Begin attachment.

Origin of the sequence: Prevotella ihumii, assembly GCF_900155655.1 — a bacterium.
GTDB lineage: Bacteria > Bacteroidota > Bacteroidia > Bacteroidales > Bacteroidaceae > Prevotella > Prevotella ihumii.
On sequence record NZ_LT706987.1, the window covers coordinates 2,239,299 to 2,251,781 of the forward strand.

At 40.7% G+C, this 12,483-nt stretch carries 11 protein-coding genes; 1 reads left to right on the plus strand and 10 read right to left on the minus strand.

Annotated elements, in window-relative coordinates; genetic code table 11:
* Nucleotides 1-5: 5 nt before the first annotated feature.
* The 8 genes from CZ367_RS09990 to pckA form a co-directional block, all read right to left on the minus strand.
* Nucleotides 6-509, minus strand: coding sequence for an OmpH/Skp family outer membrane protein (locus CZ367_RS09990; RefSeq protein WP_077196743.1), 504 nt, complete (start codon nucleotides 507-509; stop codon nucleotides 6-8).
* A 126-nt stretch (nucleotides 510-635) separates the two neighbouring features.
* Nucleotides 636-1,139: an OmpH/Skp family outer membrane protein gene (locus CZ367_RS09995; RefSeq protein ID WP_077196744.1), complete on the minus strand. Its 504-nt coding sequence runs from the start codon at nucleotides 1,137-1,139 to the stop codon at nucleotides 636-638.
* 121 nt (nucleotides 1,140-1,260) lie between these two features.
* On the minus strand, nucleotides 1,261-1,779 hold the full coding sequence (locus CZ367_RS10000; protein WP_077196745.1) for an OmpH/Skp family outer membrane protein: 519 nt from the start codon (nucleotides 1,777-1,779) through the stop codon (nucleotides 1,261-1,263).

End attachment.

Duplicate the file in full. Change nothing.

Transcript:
Origin of the sequence: Prevotella ihumii, assembly GCF_900155655.1 — a bacterium.
GTDB lineage: Bacteria > Bacteroidota > Bacteroidia > Bacteroidales > Bacteroidaceae > Prevotella > Prevotella ihumii.
On sequence record NZ_LT706987.1, the window covers coordinates 2,239,299 to 2,251,781 of the forward strand.

At 40.7% G+C, this 12,483-nt stretch carries 11 protein-coding genes; 1 reads left to right on the plus strand and 10 read right to left on the minus strand.

Annotated elements, in window-relative coordinates; genetic code table 11:
* Nucleotides 1-5: 5 nt before the first annotated feature.
* The 8 genes from CZ367_RS09990 to pckA form a co-directional block, all read right to left on the minus strand.
* Nucleotides 6-509, minus strand: coding sequence for an OmpH/Skp family outer membrane protein (locus CZ367_RS09990; RefSeq protein WP_077196743.1), 504 nt, complete (start codon nucleotides 507-509; stop codon nucleotides 6-8).
* A 126-nt stretch (nucleotides 510-635) separates the two neighbouring features.
* Nucleotides 636-1,139: an OmpH/Skp family outer membrane protein gene (locus CZ367_RS09995; RefSeq protein ID WP_077196744.1), complete on the minus strand. Its 504-nt coding sequence runs from the start codon at nucleotides 1,137-1,139 to the stop codon at nucleotides 636-638.
* 121 nt (nucleotides 1,140-1,260) lie between these two features.
* On the minus strand, nucleotides 1,261-1,779 hold the full coding sequence (locus CZ367_RS10000; protein WP_077196745.1) for an OmpH/Skp family outer membrane protein: 519 nt from the start codon (nucleotides 1,777-1,779) through the stop codon (nucleotides 1,261-1,263).